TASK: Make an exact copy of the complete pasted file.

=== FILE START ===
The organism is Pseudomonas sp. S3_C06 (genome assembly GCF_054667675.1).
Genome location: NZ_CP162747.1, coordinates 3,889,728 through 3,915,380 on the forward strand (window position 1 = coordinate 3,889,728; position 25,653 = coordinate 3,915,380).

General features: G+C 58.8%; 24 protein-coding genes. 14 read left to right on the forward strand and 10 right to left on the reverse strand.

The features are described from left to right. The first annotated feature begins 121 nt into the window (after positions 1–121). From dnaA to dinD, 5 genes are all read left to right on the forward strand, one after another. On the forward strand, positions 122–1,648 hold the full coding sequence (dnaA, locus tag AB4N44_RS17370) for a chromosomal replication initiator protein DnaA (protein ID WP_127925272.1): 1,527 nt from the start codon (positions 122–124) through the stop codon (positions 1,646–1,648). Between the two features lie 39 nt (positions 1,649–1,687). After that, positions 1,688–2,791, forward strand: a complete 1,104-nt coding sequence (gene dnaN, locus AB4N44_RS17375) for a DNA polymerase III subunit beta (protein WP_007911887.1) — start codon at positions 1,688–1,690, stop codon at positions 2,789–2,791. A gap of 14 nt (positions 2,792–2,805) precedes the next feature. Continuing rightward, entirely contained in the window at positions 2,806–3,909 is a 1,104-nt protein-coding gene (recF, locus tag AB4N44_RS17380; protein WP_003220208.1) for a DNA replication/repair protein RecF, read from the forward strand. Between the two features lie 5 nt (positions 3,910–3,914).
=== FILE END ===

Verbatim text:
The organism is Pseudomonas sp. S3_C06 (genome assembly GCF_054667675.1).
Genome location: NZ_CP162747.1, coordinates 3,889,728 through 3,915,380 on the forward strand (window position 1 = coordinate 3,889,728; position 25,653 = coordinate 3,915,380).

General features: G+C 58.8%; 24 protein-coding genes. 14 read left to right on the forward strand and 10 right to left on the reverse strand.

The features are described from left to right. The first annotated feature begins 121 nt into the window (after positions 1–121). From dnaA to dinD, 5 genes are all read left to right on the forward strand, one after another. On the forward strand, positions 122–1,648 hold the full coding sequence (dnaA, locus tag AB4N44_RS17370) for a chromosomal replication initiator protein DnaA (protein ID WP_127925272.1): 1,527 nt from the start codon (positions 122–124) through the stop codon (positions 1,646–1,648). Between the two features lie 39 nt (positions 1,649–1,687). After that, positions 1,688–2,791, forward strand: a complete 1,104-nt coding sequence (gene dnaN, locus AB4N44_RS17375) for a DNA polymerase III subunit beta (protein WP_007911887.1) — start codon at positions 1,688–1,690, stop codon at positions 2,789–2,791. A gap of 14 nt (positions 2,792–2,805) precedes the next feature. Continuing rightward, entirely contained in the window at positions 2,806–3,909 is a 1,104-nt protein-coding gene (recF, locus tag AB4N44_RS17380; protein WP_003220208.1) for a DNA replication/repair protein RecF, read from the forward strand. Between the two features lie 5 nt (positions 3,910–3,914).